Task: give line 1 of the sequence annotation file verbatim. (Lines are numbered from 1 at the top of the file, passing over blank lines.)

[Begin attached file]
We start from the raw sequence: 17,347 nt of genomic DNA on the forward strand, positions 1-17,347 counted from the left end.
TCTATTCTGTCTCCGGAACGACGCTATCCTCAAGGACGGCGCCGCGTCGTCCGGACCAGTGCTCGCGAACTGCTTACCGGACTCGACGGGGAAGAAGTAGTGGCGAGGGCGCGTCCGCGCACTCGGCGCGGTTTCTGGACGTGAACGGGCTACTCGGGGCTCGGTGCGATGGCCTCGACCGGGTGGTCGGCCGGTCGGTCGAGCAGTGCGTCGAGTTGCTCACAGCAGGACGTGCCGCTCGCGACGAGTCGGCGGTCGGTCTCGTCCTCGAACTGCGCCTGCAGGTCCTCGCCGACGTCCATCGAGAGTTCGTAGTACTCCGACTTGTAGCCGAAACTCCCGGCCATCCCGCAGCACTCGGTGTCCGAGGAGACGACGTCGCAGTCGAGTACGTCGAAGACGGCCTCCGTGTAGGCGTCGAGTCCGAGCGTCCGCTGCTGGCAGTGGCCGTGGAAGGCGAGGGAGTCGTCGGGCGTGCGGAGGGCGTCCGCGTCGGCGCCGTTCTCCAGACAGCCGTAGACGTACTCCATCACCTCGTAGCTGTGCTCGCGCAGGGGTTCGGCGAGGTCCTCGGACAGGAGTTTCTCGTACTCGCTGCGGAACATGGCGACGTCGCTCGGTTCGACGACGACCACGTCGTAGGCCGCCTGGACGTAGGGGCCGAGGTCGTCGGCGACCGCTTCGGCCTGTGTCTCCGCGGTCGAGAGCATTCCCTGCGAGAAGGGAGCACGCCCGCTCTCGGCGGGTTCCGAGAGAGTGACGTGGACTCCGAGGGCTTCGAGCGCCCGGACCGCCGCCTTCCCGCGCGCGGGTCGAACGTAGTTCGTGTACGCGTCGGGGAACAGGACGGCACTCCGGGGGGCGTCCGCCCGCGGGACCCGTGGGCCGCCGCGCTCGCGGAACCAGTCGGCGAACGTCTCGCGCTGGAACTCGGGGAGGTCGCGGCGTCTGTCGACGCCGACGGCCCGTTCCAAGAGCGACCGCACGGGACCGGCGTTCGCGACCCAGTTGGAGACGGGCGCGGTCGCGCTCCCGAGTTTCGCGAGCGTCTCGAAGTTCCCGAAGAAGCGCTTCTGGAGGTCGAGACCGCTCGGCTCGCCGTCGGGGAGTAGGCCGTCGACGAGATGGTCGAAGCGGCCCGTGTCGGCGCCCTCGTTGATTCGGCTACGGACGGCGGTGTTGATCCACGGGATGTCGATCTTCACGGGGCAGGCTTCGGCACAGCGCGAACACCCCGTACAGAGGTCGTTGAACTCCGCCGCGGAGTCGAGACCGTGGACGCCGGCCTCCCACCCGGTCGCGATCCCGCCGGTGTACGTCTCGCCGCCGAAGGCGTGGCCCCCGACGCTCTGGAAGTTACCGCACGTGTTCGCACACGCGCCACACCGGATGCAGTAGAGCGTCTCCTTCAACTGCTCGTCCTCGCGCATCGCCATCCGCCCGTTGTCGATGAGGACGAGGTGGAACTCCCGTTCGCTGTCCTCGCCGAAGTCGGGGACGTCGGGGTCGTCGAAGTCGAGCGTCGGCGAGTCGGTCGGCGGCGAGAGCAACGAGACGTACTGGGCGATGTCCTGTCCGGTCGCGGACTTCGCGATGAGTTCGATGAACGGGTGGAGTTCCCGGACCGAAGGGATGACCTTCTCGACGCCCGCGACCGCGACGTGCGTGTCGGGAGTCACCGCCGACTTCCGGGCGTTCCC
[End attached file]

We start from the raw sequence: 17,347 nt of genomic DNA on the forward strand, positions 1-17,347 counted from the left end.